In an ever-changing music industry, some find new paths and solutions to thrive: here’s the example of the Portuguese collective Monster Jinx.
« Take the physical copies out of the equation »
Monster Jinx is a Portuguese artist collective and a platform that edits and distributes music independently. It operates mainly on the internet, and its roster features artists from the entire country. The label focuses mostly on hip-hop, but it isn’t afraid of going beyond genre boundaries. Legend has it that it was created in a Gmail chatbox in 2008, and that its supreme leader and mentor is a purple monster named Jinx.
To learn more about its beginnings and business model, I went to a party that the label threw in Porto, Purple Hazin’. At Maus Hábitos (“bad habits”), a venue where Monster Jinx artists regularly perform, I spoke with one of the founders, Darksunn. To avoid all the noise from the excitement going on backstage, we talked in a shower room.
The need to create such a label was a simple one, explained Darksunn. “We had a project at the time, called Monstro Robot. Stray, Slimcutz and I tried to talk to a few labels, but the answer that we got at the time was that the project was ‘artistically viable, but not commercially viable’. That’s an exact quote.”
As the members felt that they wanted the project to see daylight, they decided to establish Monster Jinx. To make sure that it had a fighting chance, they studied how other independent labels in Portugal operated. Studying Portugal specifically was important, as hip-hop moves a lot more easily in places where the language is understood, at least when it comes to lyrical projects. The genre’s popularity nationwide grew prominently during the 2000s, which allowed a few labels to set up and try to reach an even bigger audience. But by 2008, some of the steam had died down, mostly due to the cost of publishing music. “Actually, we came in at a good time. A series of independent labels were folding because their business model essentially focused on one thing: selling CDs. But no one was buying CDs. 300 unit editions were being made and nothing close was being sold. So we decided to take the physical copies out of the equation.”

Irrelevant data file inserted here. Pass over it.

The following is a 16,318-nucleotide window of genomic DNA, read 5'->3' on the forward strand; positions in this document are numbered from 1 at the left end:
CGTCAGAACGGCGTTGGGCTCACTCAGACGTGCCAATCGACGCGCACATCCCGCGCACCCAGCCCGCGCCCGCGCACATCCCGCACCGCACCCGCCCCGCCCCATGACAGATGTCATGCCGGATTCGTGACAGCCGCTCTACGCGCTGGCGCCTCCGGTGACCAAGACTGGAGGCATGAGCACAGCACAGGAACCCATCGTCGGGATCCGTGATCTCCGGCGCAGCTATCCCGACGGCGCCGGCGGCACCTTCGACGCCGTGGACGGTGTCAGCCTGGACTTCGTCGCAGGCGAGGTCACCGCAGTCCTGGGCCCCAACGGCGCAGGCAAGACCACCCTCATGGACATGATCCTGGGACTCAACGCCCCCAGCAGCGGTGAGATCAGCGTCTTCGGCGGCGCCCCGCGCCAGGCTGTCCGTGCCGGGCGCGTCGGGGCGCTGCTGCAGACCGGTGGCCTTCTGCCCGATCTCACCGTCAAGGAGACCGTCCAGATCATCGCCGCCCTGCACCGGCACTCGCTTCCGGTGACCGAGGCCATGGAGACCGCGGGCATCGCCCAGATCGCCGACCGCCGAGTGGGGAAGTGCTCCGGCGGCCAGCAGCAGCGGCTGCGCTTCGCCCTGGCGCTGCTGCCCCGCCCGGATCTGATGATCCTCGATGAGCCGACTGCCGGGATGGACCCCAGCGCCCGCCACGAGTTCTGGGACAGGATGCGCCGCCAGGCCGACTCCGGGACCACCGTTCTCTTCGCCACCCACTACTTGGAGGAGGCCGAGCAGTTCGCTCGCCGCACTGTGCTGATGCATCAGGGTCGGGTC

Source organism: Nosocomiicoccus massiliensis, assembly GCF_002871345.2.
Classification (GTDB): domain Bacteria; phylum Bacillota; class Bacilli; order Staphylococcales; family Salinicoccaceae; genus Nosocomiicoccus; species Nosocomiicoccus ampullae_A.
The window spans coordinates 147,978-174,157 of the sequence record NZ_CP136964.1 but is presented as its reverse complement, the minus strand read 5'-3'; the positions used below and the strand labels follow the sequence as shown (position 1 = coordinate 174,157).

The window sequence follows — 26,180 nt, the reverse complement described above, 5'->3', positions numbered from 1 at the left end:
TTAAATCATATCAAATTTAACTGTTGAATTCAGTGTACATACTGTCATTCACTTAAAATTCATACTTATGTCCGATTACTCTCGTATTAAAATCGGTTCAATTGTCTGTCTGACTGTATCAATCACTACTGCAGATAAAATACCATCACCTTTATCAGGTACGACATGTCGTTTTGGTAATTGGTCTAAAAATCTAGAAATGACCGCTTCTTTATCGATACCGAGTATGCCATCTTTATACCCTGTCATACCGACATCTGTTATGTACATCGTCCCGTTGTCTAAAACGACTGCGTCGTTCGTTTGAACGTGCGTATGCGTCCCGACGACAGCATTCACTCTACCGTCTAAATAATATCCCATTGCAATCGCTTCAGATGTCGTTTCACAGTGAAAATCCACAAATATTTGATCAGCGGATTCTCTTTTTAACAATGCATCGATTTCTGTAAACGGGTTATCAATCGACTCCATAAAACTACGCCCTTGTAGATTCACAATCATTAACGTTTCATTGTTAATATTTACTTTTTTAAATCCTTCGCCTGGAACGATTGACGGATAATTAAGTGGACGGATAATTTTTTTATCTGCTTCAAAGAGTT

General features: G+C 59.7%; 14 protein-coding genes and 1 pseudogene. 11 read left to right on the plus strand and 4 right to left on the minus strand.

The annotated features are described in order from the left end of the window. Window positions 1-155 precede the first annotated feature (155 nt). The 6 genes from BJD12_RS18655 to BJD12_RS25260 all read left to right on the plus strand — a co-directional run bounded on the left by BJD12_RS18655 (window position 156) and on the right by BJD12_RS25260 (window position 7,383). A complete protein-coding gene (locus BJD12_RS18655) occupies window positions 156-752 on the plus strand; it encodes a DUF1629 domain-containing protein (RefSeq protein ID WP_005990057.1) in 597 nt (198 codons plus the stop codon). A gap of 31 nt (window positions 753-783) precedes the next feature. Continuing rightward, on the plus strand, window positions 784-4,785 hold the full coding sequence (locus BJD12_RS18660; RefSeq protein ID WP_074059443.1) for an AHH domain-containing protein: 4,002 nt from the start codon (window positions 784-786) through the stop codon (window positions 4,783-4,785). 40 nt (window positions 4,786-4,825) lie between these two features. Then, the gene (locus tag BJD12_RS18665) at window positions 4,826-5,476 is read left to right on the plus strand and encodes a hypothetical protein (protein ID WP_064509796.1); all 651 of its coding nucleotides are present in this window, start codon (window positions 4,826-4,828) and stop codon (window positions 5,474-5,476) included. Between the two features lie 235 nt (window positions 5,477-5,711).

The founders decided to release only MP3s, establishing one of the pillars that still support Monster Jinx – all the music being put out by them is available for free. “We already understood that people who bought a physical copy didn’t necessarily want to listen to it. Because you could already listen to everything, everywhere. The difference was that, at the time, you were listening illegally, while nowadays, you listen to it … not so illegally.”
« No money, no problems »
Another crucial thing to implement was that the label could create everything in-house. They set up a studio where they could record, slowly improving it over time; they found artists for the artwork, never losing sight of the digital medium and thus eliminating printing costs; and later, they added video and photography to their skillset, creating visuals for their releases and other promotional needs. “If each of us put in a few hours of work, put in their artistic content, there wasn’t a problem with how to afford it. At the end of the day, you didn’t have to put in money to publish. And that’s how it worked for years: the business model was to make no money. ‘No money, no problems.’”